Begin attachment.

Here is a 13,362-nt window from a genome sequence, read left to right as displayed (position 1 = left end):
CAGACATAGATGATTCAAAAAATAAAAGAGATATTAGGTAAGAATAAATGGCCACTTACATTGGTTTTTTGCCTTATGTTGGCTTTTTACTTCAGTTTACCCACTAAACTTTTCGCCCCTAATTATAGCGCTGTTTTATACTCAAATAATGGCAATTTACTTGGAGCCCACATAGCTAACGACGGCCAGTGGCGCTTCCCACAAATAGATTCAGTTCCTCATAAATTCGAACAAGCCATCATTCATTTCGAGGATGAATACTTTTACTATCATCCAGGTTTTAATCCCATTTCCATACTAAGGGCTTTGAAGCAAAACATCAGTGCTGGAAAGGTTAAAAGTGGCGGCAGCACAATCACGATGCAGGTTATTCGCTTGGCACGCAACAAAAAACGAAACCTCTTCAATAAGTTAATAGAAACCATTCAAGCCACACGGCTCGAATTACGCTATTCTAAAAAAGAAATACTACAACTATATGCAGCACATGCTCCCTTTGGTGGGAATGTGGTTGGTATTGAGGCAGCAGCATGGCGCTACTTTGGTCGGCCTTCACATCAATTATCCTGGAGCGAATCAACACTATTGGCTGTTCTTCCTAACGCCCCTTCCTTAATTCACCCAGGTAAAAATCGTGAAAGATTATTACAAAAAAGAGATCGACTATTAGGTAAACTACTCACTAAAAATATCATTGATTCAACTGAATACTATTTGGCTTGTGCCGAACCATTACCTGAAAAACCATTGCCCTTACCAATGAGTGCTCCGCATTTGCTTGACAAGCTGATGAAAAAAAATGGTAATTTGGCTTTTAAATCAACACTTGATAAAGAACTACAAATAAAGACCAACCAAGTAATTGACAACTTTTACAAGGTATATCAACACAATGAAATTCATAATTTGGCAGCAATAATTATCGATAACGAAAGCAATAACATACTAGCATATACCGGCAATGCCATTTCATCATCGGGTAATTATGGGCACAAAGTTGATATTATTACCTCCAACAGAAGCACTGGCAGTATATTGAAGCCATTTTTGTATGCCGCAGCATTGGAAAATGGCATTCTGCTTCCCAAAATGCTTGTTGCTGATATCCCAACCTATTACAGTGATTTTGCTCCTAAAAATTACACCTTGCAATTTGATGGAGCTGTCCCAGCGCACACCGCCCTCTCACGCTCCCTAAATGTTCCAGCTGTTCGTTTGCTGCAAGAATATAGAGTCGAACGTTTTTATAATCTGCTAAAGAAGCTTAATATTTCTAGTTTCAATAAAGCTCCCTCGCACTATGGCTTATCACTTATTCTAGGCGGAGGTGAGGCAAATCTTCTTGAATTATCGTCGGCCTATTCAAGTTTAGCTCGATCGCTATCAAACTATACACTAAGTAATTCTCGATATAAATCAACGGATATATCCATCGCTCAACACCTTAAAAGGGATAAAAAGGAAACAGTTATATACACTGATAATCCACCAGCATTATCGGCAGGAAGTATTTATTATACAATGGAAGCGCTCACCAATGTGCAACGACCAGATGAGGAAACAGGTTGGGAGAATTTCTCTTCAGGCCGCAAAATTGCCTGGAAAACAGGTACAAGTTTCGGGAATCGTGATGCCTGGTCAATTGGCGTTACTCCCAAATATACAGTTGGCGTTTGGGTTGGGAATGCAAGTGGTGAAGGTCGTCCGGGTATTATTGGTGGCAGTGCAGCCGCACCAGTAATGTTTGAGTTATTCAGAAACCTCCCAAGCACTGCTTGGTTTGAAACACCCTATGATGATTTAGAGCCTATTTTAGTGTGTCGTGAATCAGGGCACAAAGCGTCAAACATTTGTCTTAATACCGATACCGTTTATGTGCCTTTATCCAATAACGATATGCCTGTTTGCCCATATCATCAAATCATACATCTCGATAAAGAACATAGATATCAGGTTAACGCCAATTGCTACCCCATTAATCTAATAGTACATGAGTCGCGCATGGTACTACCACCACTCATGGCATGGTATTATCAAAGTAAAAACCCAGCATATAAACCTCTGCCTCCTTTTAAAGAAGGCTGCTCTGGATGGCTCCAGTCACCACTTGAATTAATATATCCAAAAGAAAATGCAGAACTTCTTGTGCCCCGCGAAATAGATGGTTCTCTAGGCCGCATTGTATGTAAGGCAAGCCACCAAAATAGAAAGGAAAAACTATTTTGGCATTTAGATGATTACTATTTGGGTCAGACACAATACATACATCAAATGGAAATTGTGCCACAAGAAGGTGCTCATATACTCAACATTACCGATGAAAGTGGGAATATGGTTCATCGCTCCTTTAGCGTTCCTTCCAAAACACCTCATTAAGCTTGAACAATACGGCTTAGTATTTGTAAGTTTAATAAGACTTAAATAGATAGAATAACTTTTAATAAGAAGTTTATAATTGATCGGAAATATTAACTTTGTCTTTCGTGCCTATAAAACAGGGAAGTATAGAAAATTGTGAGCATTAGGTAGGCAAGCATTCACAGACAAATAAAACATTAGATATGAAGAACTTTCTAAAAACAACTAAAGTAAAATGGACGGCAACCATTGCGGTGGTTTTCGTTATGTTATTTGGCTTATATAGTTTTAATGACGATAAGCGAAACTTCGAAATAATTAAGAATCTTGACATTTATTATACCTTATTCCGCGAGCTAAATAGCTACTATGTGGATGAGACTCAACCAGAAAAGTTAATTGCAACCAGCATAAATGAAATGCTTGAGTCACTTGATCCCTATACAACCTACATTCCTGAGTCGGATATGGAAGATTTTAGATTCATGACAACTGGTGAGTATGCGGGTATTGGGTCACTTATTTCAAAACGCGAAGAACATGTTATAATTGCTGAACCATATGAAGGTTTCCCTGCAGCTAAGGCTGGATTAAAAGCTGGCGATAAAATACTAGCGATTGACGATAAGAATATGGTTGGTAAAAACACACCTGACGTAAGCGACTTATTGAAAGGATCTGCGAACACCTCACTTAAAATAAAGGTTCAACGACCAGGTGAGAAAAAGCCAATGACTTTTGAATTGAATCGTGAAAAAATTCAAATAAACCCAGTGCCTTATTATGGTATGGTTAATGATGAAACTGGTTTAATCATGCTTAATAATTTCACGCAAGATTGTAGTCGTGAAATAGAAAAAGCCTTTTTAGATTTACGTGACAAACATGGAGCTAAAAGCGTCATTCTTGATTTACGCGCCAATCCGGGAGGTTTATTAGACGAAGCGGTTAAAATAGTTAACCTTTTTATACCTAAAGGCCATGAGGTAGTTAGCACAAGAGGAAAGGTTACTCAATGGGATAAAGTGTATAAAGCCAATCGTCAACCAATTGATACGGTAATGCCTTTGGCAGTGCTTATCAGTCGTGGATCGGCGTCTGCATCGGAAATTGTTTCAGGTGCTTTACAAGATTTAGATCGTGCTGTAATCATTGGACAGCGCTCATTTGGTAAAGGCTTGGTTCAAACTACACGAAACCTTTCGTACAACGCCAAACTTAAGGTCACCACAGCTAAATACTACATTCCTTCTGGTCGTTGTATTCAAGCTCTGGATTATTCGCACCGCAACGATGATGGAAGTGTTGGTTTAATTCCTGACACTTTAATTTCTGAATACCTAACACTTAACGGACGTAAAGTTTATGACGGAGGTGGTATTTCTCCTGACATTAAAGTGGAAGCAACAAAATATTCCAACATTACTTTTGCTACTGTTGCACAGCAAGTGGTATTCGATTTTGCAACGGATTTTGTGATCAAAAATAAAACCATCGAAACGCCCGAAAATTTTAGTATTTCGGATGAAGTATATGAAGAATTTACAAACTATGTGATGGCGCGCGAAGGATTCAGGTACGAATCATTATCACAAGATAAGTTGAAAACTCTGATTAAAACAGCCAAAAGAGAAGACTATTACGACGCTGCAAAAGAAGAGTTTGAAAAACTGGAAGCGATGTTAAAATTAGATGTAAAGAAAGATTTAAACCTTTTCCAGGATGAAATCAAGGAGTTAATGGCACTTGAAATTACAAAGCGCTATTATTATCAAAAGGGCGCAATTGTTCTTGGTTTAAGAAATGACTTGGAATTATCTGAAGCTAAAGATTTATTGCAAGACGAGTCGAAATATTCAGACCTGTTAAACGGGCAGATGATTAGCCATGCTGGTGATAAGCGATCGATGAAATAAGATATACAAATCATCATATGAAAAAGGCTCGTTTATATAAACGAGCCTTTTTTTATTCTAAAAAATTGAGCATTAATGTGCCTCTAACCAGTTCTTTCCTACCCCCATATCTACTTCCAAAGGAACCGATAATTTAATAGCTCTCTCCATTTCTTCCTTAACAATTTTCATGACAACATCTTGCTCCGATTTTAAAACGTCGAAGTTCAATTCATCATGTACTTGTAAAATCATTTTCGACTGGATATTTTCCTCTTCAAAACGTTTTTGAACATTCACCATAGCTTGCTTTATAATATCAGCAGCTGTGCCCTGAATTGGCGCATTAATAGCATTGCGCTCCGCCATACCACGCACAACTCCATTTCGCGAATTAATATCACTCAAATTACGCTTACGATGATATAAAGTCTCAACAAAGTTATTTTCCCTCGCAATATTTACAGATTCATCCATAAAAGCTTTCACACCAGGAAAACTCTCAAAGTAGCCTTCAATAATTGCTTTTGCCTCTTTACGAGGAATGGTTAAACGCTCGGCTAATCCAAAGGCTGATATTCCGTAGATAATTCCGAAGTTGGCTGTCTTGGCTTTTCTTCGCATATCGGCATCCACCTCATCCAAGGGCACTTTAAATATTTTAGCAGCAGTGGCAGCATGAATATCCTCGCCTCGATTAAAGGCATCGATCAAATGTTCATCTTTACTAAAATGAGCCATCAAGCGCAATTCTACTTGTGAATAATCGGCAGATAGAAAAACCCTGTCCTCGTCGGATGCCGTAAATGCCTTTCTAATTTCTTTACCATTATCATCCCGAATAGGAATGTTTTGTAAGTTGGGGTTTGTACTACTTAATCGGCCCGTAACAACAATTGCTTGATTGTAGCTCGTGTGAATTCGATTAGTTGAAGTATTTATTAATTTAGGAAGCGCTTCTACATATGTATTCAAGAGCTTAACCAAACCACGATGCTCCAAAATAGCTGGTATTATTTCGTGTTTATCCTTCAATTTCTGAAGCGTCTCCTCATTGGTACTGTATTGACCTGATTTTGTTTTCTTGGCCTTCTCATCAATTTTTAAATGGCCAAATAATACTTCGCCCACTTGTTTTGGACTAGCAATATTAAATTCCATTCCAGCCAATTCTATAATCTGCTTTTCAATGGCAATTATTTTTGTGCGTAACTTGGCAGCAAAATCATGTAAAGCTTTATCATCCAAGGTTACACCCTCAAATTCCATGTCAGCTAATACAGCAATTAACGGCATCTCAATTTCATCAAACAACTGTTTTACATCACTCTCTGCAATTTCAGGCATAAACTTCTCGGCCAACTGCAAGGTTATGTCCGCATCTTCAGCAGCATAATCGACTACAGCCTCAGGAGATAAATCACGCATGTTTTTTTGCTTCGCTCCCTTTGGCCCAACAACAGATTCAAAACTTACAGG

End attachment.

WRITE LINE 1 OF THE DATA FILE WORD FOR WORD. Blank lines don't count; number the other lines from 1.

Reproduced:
Here is a 13,362-nt window from a genome sequence, read left to right as displayed (position 1 = left end):